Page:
SANTA ANA, Calif. - A federal grand jury Wednesday named a Long Beach, Calif., man in an 11-count indictment that accuses him of running a "pump and dump" scheme that allowed him to artificially generate market demand for a penny stock issued by a sports drink company.
Chad Peter Smanjak, 37, was indicted on 10 counts of aiding and abetting wire fraud and one count of conspiring to launder money. Smanjak fled to his native South Africa earlier this year after authorities executed a search warrant and is considered a fugitive.
This case against is the result of an investigation by the U.S. Immigration and Customs Enforcement (ICE) Office of Homeland Security Investigations (HSI), and the Internal Revenue Service (IRS) - Criminal Investigation, which received assistance from the Securities and Exchange Commission. The U.S. Attorney's Office for the District of Delaware also provided assistance.
The indictment alleges that Smanjak and others obtained millions of shares of stock in Rudy Nutrition (RUNU and RUDN) and then "pumped" the stock by issuing false and misleading press releases and by trading RUNU stock among themselves. As a result of their activities, Smanjak and the others artificially increased the trading volume of RUNU stock and generated the appearance of market demand. The indictment alleges that Smanjak and others then "dumped" approximately 600 million shares of RUNU on the market, fraudulently realizing a profit of approximately $5.2 million.
As part of the scheme alleged in the indictment, Smanjak worked with others to have approximately 634,573,619 RUNU shares issued to several Panamanian companies he controlled. These nominee companies then sold most of the RUNU shares over a five-month period in 2008 until the U.S. Securities and Exchange Commission halted trading of RUNU shares. With money sitting in the brokerage accounts of the Panamanian companies, Smanjak directed others to wire proceeds of the stock sales to Panamanian banks, then back to United States accounts he and his co-conspirators controlled.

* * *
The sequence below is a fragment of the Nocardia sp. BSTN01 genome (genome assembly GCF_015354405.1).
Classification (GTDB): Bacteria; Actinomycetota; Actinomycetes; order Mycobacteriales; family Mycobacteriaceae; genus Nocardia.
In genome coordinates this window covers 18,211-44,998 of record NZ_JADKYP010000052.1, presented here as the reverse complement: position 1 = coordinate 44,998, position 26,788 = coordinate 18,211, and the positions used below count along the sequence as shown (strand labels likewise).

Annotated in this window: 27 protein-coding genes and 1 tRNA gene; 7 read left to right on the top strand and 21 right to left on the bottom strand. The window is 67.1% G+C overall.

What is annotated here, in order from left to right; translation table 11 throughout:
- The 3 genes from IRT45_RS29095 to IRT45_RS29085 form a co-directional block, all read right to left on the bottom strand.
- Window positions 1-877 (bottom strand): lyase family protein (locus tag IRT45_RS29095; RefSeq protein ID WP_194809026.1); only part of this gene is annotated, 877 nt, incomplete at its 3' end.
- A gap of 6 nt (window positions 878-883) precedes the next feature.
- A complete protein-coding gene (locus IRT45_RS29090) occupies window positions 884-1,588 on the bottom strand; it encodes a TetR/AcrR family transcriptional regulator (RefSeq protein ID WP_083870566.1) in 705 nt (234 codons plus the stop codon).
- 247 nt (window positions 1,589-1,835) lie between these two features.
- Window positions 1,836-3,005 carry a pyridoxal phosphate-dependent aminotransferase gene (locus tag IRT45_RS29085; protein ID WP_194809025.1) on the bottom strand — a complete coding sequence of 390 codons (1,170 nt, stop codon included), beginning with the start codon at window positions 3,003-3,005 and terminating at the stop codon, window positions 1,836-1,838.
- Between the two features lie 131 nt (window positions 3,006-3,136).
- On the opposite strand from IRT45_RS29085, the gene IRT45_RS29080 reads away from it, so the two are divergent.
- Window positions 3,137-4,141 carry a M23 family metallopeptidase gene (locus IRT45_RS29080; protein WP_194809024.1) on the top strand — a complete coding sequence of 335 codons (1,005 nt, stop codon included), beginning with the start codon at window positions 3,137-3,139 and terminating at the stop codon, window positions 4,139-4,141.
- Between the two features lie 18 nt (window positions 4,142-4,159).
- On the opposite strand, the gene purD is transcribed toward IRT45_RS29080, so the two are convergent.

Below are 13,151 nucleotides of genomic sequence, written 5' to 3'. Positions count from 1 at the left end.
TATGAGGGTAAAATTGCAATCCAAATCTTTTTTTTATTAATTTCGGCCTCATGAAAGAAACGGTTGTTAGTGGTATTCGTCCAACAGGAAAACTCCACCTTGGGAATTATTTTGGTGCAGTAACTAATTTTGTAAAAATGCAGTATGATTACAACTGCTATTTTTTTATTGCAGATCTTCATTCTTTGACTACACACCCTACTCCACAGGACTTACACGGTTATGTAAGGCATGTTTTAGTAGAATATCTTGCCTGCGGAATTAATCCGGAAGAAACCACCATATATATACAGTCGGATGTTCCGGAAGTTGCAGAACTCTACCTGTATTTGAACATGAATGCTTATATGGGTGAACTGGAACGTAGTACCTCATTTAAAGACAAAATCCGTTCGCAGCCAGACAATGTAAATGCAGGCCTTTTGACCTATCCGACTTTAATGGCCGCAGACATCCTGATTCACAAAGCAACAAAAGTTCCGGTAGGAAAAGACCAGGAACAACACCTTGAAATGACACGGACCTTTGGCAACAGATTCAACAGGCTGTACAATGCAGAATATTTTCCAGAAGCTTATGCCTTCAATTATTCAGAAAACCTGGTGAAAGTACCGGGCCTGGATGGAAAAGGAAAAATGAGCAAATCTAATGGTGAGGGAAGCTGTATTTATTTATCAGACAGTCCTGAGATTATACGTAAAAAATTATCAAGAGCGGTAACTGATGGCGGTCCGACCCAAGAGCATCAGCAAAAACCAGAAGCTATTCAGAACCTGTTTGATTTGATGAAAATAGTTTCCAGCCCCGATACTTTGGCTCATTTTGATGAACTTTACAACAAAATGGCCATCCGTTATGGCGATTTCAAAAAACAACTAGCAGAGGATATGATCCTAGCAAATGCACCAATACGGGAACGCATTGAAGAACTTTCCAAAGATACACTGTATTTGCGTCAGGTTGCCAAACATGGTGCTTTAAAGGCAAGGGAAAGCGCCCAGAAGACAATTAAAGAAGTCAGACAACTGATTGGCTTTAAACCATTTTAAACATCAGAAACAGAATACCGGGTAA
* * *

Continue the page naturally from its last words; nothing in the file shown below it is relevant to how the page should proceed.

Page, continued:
As part of the scheme, Smanjak paid his trader with a $400,000 Lamborghini Murcielago, which has been seized by ICE HSI as part of the investigation.
"Americans should be able to invest their money knowing they are protected against fraudulent transactions, such as the scam allegedly perpetrated by the defendant in this case," said Claude Arnold, special agent in charge of ICE HSI in Los Angeles. "Homeland Security Investigations will vigorously pursue those who exploit our nation's financial systems to defraud unwitting victims and deprive them of their hard-earned savings."
Leslie P. DeMarco, special agent in charge of IRS - Criminal Investigation's Los Angeles Field Office, commented: "Stock pump-and-dump schemes hurt the small investor while profiting the promoter. If Mr. Smanjak's scheme, which resulted in a profit of $5.2 million, was legal, why did he engage in nearly $1.7 million in money laundering transactions designed to conceal the proceeds of his scheme? Because his scheme was criminal in nature and he wanted desperately to avoid detection. IRS - Criminal Investigation is united with our law enforcement partners to disrupt investment schemes and prosecute promoters who commit crimes for their own personal financial gain."
The CEO of Rudy Nutrition was Daniel "Rudy" Ruettiger, whose story of becoming a member of the Notre Dame Fighting Irish football team is depicted in the 1993 film, "Rudy." Rudy Nutrition purported to sell health-conscious beverages as an alternative to high-sugar soda and sports drinks. On November 14, 2008, the Securities and Exchange Commission revoked the registration of each class of registered securities of Rudy Nutrition for failure to make required periodic filings with the Commission.